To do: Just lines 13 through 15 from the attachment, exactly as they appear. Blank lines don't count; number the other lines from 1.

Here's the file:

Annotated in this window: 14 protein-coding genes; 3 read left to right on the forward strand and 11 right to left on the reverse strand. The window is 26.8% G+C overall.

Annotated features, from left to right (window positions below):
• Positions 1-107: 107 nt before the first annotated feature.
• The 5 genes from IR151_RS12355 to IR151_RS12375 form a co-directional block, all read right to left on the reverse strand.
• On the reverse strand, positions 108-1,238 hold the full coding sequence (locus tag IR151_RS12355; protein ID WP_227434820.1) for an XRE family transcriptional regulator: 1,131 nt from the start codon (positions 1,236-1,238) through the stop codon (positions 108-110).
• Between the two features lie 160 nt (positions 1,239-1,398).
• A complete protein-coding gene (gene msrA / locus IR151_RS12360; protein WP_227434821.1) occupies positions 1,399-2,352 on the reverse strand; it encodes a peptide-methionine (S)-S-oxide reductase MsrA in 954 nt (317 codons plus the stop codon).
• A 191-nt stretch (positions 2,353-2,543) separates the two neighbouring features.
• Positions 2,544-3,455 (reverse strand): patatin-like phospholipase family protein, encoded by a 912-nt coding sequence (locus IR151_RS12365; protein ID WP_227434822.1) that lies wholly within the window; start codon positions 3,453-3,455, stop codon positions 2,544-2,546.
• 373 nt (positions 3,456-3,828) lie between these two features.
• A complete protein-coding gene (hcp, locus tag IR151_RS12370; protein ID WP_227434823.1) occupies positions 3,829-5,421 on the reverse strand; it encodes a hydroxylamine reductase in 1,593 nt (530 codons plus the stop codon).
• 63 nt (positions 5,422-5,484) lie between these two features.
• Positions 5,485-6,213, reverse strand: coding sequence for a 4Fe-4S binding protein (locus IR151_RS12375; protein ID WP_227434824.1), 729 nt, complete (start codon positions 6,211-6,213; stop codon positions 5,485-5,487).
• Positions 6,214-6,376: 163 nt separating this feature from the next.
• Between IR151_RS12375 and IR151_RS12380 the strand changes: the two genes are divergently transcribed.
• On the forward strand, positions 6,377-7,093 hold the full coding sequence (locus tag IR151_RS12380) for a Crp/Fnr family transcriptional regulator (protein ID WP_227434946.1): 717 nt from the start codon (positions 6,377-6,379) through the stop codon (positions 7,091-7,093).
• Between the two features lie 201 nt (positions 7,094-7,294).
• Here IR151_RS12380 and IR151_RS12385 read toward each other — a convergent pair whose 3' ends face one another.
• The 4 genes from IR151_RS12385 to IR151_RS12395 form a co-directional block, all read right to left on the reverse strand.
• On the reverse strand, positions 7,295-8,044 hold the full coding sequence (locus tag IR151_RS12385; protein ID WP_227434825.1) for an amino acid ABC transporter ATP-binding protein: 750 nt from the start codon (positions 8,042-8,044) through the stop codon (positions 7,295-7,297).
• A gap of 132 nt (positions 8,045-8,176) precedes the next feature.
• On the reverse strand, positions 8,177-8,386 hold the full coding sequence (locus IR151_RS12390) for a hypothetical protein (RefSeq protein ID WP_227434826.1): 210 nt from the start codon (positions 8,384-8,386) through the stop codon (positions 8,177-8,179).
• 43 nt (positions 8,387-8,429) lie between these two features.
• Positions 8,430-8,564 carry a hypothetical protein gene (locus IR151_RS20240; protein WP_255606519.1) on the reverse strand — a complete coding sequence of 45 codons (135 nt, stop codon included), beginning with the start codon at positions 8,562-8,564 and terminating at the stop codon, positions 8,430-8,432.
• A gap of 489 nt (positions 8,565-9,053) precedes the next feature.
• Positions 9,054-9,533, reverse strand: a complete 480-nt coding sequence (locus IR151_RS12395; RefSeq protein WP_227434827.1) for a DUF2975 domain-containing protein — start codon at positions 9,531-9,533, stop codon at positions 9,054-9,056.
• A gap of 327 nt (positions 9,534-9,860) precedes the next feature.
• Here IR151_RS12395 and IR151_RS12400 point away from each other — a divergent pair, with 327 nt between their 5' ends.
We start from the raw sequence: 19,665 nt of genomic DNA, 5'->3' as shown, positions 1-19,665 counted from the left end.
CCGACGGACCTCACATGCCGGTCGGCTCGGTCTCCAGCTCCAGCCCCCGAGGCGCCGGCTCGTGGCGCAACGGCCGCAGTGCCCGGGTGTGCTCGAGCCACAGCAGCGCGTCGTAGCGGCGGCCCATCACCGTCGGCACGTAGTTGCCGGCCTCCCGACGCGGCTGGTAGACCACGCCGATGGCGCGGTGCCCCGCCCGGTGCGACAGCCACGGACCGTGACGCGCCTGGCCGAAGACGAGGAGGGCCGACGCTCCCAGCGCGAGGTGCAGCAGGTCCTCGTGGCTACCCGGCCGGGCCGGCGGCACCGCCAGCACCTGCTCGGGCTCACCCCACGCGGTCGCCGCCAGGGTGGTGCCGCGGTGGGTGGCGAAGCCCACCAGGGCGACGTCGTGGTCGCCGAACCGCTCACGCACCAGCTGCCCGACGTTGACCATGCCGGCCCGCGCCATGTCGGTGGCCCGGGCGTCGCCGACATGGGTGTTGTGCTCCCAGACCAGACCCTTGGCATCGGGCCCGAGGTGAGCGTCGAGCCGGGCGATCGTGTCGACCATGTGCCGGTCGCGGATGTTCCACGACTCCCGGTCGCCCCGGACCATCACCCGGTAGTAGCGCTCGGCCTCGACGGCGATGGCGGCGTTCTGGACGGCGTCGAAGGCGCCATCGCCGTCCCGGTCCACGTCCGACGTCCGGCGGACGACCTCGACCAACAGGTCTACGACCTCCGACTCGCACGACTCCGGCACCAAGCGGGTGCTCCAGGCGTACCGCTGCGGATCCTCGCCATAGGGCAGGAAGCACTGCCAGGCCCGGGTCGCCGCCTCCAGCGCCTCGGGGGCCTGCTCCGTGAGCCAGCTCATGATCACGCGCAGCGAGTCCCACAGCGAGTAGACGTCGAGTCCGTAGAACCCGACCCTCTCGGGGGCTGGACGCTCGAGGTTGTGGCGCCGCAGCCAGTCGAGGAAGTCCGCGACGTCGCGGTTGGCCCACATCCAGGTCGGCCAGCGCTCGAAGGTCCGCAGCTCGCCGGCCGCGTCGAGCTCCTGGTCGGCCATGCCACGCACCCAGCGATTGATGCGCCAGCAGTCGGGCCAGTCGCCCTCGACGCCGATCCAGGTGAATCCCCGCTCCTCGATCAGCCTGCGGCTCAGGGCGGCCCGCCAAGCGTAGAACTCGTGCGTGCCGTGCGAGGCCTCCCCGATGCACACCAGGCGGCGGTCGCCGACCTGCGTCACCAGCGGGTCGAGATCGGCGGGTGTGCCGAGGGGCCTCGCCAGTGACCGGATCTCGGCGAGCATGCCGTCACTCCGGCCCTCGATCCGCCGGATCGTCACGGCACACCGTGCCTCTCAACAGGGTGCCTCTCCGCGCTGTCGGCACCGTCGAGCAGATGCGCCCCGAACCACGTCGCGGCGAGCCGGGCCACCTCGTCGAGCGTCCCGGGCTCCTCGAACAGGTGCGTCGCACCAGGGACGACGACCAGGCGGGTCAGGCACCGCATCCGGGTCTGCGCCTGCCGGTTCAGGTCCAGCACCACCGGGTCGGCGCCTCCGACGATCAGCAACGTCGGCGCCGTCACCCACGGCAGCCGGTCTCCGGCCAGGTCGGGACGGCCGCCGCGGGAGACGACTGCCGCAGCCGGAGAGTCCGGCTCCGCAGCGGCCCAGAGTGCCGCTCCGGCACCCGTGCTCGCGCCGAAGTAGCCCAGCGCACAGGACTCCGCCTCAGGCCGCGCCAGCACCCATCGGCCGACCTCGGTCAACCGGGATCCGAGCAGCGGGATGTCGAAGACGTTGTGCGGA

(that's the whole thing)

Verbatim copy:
• Positions 5,485-6,213, reverse strand: coding sequence for a 4Fe-4S binding protein (locus IR151_RS12375; protein ID WP_227434824.1), 729 nt, complete (start codon positions 6,211-6,213; stop codon positions 5,485-5,487).
• Positions 6,214-6,376: 163 nt separating this feature from the next.
• Between IR151_RS12375 and IR151_RS12380 the strand changes: the two genes are divergently transcribed.